Big Slugger invited us back to his grow room to see how his Blue Dream was coming along. Slugger’s garden was featured in an earlier article on pruning; and this was a nice opportunity to see the results.
The last time we were at Slugger’s, we watched as he pruned and staked the plants. At that time, it looked like Slugger was going to have some monster plants. Upon arrival, we were stunned to see just how large the Blue Dream plants had grown. On average, the plants reached four and one half feet above their containers. Slugger had not planned for such growth, and had to make emergency modifications to his grow room. He had already raised his 1000 watt HPS lamps as high as they could go, and was left with no other option but to remove his tables.
Cutting the legs off the tables afforded Slugger the additional space his monster plants needed in order to avert disaster. Monster plants presented another problem: With huge masses of entangled plants, the canopy would obstruct air flow. Concerned about stagnant air, Slugger installed additional circulation fans to help keep the air moving. By this time, Slugger’s two high-capacity dehumidifiers where sucking nearly four gallons of water out of the air in the room each day.
Removing the tables had presented another problem: without the gentle slope built into Slugger’s table design, water began to pool in his trays. As this water evaporated, the increased humidity meant more work for the dehumidifiers, which where already running around the clock at 100% capacity. Slugger knew this arrangement was not ideal; but he was still managing to maintain a humidity level of 40-50%.
The tipping point came when one of Sluggers dehumidifiers failed. The over-worked unit condensed its last quart of water sometime during the night. Slugger was not available to address the situation that night, and relative humidity quickly soared to over 80%. By the time Slugger replaced the dehumidifier, over 40 hours had passed, and the damage had been done.
Slugger’s heat evacuation system maintains his grow room at 75-81º F (24-27º C); but when humidity is allowed into the 80 percent range, the room becomes inhospitable for marijuana plants and begins to favor fungal production. In Slugger’s case, the invading fungus was Erysiphales or Powdery Mildew. Even though the humidity was now under control, the Powdery Mildew (PM) continued to spread at an alarming rate.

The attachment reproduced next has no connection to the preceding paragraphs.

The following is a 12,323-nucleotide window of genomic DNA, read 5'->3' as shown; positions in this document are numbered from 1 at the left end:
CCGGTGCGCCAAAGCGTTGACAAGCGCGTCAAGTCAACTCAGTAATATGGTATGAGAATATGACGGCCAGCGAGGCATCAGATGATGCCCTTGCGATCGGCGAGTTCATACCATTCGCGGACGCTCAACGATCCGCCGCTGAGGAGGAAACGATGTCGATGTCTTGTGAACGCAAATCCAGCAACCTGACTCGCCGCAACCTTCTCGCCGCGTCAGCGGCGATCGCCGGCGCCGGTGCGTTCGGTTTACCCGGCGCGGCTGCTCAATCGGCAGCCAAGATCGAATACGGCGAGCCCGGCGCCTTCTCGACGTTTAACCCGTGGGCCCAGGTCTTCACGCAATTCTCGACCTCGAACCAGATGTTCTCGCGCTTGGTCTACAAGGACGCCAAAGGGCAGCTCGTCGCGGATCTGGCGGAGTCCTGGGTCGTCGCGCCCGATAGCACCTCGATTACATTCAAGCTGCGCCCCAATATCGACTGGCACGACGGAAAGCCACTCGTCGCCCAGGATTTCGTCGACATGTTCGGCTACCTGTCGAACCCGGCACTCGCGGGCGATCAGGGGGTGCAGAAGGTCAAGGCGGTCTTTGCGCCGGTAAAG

If Slugger’s medicinal grow becomes completely contaminated with Erysiphales, he will have to compost it. So he decides to harvest this garden two weeks ahead of schedule. This grow has been fraught with problems, but Slugger decides to try to salvage what he can from it. Fortunately Slugger has a resource that was not available even a few years ago: He is sending a sample of his Blue Dream harvest to SC Laboratories for a full analysis–screening for Erysiphales included. The lab results will indicate if the bud has been tainted by unsafe levels of fungal spore. Lab results will also reveal cannabinoid content. This professional report will provide detailed information about the quality of the medicine before anyone has a chance to consume it.
As you can see, uncontrolled plant height has caused some serious problems in this grow room. Understanding the problems associated with tall plants, and learning how to control marijuana plant height are important tools for every grower to grasp sooner than later. In Slugger’s case, the problem was largely due to Blue Dream’s propensity to double in height between flowering and harvest.
Slugger’s Grow Room: Blue Dream Harvest,